Replacement cost versus reproduction cost

An important distinction needs to be made between replacement cost and reproduction cost as they are not the same. Replacement cost, in layman’s terms, is when a building is replaced with modern day equivalent building materials and not the original identical materials found in the building before the loss incident occurred. Reproduction cost, in layman’s terms, is basing the calculation on the exact reproduction and duplication of the building as it was i.e. the exact same building materials and quality of workmanship. Therefore, if you are insuring a historical building and the client wants it to be accurately insured, there is no other suitable option than the bill of materials and labour approach and reproduction as basis. If you are insuring a normal residential property, then either the bill of materials and labour approach or estimated cost approach can be used and replacement as basis.

Comparison of the two approaches

Depending on your context and specific needs, either of the two approaches or a blend may be suitable. Each approach has definite benefits and shortcomings that must consciously be taken into account when making a decision on which approach or blend of the two approaches will be suitable for you.

The benefit of the bill of materials and labour approach is that it is very accurate. If a fire should occur and the building burn down, you will be covered and paid out in full by your insurer. In the case of a fire, the insurer will send out their surveyor who will be using the bill of materials and labour approach to determine the insurance value for the entire building as it was before the fire and also the assessment of loss of that part of the building that was destroyed by the fire if the entire building was not destroyed.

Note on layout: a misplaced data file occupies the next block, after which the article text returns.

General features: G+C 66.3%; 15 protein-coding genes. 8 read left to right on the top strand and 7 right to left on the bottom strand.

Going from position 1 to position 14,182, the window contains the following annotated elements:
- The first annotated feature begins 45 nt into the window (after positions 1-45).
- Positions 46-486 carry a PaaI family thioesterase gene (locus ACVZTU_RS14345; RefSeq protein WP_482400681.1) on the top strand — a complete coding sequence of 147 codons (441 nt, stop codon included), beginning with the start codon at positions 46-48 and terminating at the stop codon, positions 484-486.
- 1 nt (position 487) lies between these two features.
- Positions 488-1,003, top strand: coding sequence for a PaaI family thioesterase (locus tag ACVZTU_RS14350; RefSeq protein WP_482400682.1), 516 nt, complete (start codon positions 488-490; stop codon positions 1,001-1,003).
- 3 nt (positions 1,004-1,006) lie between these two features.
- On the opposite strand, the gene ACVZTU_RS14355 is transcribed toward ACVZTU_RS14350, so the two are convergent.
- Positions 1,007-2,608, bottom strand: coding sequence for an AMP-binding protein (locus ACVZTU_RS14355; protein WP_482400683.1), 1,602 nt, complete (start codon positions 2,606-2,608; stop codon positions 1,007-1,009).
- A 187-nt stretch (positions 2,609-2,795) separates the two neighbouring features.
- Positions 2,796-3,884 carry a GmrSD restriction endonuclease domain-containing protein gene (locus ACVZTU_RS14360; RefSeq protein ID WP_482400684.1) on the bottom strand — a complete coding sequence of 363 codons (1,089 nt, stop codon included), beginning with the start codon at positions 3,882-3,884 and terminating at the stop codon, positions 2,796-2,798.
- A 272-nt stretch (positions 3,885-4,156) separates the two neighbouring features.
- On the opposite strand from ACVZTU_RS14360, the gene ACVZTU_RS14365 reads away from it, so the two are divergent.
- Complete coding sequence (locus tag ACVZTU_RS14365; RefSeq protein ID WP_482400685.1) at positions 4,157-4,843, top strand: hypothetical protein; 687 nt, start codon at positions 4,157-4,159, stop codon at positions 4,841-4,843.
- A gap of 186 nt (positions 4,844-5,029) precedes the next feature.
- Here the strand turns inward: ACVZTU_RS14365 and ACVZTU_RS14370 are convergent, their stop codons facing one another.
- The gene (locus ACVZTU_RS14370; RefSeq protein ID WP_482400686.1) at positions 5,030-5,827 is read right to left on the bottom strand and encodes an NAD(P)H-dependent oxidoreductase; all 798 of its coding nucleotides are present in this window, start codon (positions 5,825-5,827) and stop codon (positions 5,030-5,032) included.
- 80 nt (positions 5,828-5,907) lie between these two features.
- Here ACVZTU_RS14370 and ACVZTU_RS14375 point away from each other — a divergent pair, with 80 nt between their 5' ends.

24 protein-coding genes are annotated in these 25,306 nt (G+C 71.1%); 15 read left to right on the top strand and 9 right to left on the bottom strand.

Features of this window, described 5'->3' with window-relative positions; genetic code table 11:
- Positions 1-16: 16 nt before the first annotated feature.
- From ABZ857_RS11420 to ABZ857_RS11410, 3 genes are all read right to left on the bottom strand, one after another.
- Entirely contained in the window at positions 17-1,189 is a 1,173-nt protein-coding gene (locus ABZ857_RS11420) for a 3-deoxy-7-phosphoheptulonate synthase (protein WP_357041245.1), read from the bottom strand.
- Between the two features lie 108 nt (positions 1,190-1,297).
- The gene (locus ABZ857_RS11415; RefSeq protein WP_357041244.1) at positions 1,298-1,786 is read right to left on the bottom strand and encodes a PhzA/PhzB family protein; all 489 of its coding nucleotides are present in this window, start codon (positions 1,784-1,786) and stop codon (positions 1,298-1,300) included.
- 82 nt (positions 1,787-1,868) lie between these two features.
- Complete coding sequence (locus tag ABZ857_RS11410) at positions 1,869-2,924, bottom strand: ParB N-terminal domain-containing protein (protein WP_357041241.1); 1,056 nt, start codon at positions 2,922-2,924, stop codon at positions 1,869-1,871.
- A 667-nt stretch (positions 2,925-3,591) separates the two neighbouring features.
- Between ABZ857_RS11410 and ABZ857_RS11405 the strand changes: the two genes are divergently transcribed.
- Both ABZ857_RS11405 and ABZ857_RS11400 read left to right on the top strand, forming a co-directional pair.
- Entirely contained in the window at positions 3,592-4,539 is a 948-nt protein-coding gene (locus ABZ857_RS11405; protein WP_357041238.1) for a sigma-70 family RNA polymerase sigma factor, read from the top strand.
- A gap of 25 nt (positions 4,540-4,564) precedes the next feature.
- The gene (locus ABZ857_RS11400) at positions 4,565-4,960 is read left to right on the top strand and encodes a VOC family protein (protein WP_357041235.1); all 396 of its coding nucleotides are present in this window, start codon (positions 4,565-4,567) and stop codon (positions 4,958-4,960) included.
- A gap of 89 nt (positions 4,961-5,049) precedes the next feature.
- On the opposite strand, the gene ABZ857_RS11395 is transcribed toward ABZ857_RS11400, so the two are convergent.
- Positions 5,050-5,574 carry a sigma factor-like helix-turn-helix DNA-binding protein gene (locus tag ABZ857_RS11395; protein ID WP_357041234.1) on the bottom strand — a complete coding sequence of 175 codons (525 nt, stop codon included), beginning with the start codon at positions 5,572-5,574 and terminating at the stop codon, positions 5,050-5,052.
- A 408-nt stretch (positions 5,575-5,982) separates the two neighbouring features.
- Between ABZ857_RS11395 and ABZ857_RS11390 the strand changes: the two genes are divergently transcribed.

Reyed Mia (Apprentice, DIU)
Asst. Administrative Officer and Apprentice
Daffodil International University
102/1, Shukrabad, Mirpur Road, Dhanmondi, Dhaka-1207.
Cell: +8801671-041005, +8801812-176600

Monirul Islam

  • Hero Member
  • *****
  • Posts: 916
Re: Building Insurance Valuation Methodology
« Reply #1 on: May 14, 2018, 04:19:17 PM »
Property insurance valuation has become a more prominent conversation these days since when property values began to take a dive at the beginning of 2008. A vigorous debate has opened up between property owners and insurance companies on how to properly insured homes and buildings. It might appear at first that there is a discrepancy between the valuation insurance companies use to provide insurance coverage for your dwelling and the valuation your local tax department has affixed to your property. That is not the case. While confusing, insurance concerns itself with two methods of valuation and ignores the market value that local tax offices may be reporting on your tax bill. The two different valuation methods we use shouldn’t be confusing and you need to set market valuations determined by your property tax officials off by itself. We are interested in it but don’t really use it in insurance.

Property insurance valuations are not difficult to understand. Your property taxes are based upon the approximate market value of your home as judged by the property tax agency in your area.  Your taxes are based upon that calculation or a portion of that calculation (in areas where an “equalized” valuation method is in use).  Insurance IS NOT issued upon the basis of “market value” because market value is inherently variable and does not reflect the promises we make to you in an insurance policy to help you rebuild or reconstruct your property.  Insurance companies use two other method of valuation: